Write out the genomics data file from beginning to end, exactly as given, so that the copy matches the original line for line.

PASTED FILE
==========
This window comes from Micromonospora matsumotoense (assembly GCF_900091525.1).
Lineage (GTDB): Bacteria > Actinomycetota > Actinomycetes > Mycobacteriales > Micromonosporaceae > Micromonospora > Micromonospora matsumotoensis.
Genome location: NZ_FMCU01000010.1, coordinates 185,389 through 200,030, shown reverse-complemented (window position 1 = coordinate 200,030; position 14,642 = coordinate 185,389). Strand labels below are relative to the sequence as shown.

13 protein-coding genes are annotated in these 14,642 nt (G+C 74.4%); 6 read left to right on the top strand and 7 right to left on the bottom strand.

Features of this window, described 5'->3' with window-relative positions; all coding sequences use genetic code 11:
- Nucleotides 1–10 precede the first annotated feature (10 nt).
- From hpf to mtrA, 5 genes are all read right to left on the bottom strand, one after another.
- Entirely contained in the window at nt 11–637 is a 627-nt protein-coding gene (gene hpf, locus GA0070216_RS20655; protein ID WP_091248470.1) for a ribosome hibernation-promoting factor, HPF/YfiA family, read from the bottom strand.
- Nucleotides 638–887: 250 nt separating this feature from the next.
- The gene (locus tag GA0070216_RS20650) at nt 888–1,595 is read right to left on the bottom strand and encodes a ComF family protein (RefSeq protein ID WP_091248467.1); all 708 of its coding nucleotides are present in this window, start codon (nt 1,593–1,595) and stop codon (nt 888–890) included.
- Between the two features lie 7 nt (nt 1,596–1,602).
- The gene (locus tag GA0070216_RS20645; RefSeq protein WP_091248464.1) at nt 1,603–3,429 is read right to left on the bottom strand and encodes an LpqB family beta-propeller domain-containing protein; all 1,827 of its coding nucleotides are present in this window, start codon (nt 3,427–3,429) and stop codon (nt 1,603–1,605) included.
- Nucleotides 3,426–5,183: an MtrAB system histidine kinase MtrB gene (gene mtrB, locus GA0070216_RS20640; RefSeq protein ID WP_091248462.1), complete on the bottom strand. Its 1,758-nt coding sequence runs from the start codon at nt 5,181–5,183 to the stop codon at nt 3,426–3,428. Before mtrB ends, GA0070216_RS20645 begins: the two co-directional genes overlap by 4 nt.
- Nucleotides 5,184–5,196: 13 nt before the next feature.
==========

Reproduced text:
This window comes from Micromonospora matsumotoense (assembly GCF_900091525.1).
Lineage (GTDB): Bacteria > Actinomycetota > Actinomycetes > Mycobacteriales > Micromonosporaceae > Micromonospora > Micromonospora matsumotoensis.
Genome location: NZ_FMCU01000010.1, coordinates 185,389 through 200,030, shown reverse-complemented (window position 1 = coordinate 200,030; position 14,642 = coordinate 185,389). Strand labels below are relative to the sequence as shown.

13 protein-coding genes are annotated in these 14,642 nt (G+C 74.4%); 6 read left to right on the top strand and 7 right to left on the bottom strand.

Features of this window, described 5'->3' with window-relative positions; all coding sequences use genetic code 11:
- Nucleotides 1–10 precede the first annotated feature (10 nt).
- From hpf to mtrA, 5 genes are all read right to left on the bottom strand, one after another.
- Entirely contained in the window at nt 11–637 is a 627-nt protein-coding gene (gene hpf, locus GA0070216_RS20655; protein ID WP_091248470.1) for a ribosome hibernation-promoting factor, HPF/YfiA family, read from the bottom strand.
- Nucleotides 638–887: 250 nt separating this feature from the next.
- The gene (locus tag GA0070216_RS20650) at nt 888–1,595 is read right to left on the bottom strand and encodes a ComF family protein (RefSeq protein ID WP_091248467.1); all 708 of its coding nucleotides are present in this window, start codon (nt 1,593–1,595) and stop codon (nt 888–890) included.
- Between the two features lie 7 nt (nt 1,596–1,602).
- The gene (locus tag GA0070216_RS20645; RefSeq protein WP_091248464.1) at nt 1,603–3,429 is read right to left on the bottom strand and encodes an LpqB family beta-propeller domain-containing protein; all 1,827 of its coding nucleotides are present in this window, start codon (nt 3,427–3,429) and stop codon (nt 1,603–1,605) included.
- Nucleotides 3,426–5,183: an MtrAB system histidine kinase MtrB gene (gene mtrB, locus GA0070216_RS20640; RefSeq protein ID WP_091248462.1), complete on the bottom strand. Its 1,758-nt coding sequence runs from the start codon at nt 5,181–5,183 to the stop codon at nt 3,426–3,428. Before mtrB ends, GA0070216_RS20645 begins: the two co-directional genes overlap by 4 nt.
- Nucleotides 5,184–5,196: 13 nt before the next feature.